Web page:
By Tony Phifer (Originally posted on The Source)
An ancient, previously unknown city. A collection of priceless artifacts. Previously unexplored rain forest, featuring jaguars, deadly snakes and a flesh-eating disease with no cure.
CSU archaeologist Chris Fisher has experienced all of these things – and much more – during his four-plus years of work unravelling the mysteries behind an ancient civilization in Honduras. Working with author Douglas Preston, National Geographic and a support team provided by the Honduran government, Fisher has been heavily involved in the discovery and excavation of one of the most exciting archaeological discoveries in years.
Fisher and his work will be showcased Sunday when veteran reporter Lee Cowan tells the tale behind Preston’s new book, “The Lost City of the Monkey God,” on CBS News Sunday Morning. The report is scheduled to air at 8 a.m. Sunday, January 8th on Denver’s Channel 4.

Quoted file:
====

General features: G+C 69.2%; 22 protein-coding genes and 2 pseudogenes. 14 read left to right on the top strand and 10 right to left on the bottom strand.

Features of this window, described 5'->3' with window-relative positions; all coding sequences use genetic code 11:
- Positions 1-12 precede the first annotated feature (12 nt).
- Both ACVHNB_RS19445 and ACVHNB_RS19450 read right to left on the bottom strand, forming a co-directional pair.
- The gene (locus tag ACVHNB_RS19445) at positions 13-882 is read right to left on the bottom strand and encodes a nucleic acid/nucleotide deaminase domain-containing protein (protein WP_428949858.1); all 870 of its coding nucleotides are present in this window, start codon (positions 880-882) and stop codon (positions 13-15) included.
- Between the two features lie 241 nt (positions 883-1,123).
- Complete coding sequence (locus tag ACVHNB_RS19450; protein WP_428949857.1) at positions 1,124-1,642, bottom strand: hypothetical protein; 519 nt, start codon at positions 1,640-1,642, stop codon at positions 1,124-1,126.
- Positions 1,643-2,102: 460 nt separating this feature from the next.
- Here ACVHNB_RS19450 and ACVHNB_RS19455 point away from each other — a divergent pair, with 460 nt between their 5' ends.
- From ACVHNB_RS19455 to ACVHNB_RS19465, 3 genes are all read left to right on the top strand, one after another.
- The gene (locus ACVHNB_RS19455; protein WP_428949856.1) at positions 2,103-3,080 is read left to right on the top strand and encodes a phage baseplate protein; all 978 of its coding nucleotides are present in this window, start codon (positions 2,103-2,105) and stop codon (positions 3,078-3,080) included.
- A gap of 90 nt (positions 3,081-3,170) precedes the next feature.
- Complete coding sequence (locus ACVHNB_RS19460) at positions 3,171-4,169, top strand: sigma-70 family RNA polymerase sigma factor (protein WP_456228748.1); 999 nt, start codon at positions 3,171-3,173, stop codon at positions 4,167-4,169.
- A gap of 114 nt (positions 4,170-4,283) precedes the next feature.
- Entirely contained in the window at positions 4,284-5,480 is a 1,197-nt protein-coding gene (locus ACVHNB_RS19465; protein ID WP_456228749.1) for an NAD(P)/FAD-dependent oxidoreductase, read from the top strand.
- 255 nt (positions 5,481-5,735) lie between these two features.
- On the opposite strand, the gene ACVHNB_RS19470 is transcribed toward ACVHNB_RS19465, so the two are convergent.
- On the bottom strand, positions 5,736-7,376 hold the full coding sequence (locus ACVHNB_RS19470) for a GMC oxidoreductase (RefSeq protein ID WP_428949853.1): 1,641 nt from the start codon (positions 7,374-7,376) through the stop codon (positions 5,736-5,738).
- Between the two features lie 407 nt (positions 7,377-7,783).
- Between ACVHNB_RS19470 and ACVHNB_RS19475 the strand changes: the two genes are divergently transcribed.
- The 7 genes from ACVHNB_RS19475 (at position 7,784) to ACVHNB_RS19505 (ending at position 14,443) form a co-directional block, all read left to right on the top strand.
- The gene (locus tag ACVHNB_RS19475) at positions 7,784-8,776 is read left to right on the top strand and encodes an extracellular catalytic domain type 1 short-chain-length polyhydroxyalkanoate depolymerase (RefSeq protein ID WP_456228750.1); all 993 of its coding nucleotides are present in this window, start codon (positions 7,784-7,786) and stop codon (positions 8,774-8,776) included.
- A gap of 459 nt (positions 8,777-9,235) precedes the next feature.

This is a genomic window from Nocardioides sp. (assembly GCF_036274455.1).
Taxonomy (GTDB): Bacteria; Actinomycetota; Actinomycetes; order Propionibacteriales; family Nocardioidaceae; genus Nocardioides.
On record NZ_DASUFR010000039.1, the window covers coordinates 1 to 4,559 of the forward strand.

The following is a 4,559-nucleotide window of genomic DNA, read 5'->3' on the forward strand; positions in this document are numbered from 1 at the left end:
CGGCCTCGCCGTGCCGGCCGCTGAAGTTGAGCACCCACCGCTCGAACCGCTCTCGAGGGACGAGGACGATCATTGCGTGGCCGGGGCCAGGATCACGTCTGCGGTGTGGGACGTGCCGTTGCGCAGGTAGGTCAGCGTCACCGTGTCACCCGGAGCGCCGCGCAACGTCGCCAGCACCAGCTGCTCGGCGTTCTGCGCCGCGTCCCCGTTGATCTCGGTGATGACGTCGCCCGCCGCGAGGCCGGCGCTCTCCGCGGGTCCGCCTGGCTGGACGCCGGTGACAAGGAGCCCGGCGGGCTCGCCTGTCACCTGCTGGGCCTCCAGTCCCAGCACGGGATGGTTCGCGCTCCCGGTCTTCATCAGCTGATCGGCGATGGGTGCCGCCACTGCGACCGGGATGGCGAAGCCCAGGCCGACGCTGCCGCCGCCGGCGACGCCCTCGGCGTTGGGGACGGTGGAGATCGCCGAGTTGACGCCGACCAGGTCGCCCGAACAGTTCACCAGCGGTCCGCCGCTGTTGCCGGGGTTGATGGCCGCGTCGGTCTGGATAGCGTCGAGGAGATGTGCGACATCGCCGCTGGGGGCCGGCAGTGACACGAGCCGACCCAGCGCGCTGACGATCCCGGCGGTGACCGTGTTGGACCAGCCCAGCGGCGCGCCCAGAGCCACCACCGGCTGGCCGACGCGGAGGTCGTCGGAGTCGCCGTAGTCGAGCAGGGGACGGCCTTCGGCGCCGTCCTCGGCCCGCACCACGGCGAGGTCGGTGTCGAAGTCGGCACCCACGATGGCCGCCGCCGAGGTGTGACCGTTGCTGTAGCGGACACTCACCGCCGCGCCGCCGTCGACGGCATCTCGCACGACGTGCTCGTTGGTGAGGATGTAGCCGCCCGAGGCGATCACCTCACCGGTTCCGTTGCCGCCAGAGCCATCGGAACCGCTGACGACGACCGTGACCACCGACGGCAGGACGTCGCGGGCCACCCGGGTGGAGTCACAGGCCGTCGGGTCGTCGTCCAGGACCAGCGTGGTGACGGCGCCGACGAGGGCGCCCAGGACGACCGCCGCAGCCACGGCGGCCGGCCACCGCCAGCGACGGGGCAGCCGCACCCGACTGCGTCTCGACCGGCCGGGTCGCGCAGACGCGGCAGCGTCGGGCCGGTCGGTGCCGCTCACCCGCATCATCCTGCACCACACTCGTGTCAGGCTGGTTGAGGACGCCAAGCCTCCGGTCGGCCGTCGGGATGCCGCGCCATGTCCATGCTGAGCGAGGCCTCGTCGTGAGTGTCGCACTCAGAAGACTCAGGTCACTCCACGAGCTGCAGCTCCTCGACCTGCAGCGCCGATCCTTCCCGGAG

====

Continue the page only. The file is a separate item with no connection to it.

New book released
Cowan’s report coincides with the release of Preston’s book earlier this week.
Fisher, a professor in CSU’s Department of Anthropology, was interviewed on campus by Cowan in December. They discussed the many artifacts found at the pre-Columbian city – previously thought to be legendary Cuidad Blanco – and the people who occupied its many buildings before abruptly abandoning it.
Fisher also talked about his experience dealing with leishmaniasis, a parasite-borne tropical disease that literally can eat away the flesh of its victims. It took a week of chemotherapy-like treatments at the National Institutes of Health in Washington, D.C. to halt the disease’s advances.
Fisher hopes to return to the site at some point – perhaps later this year.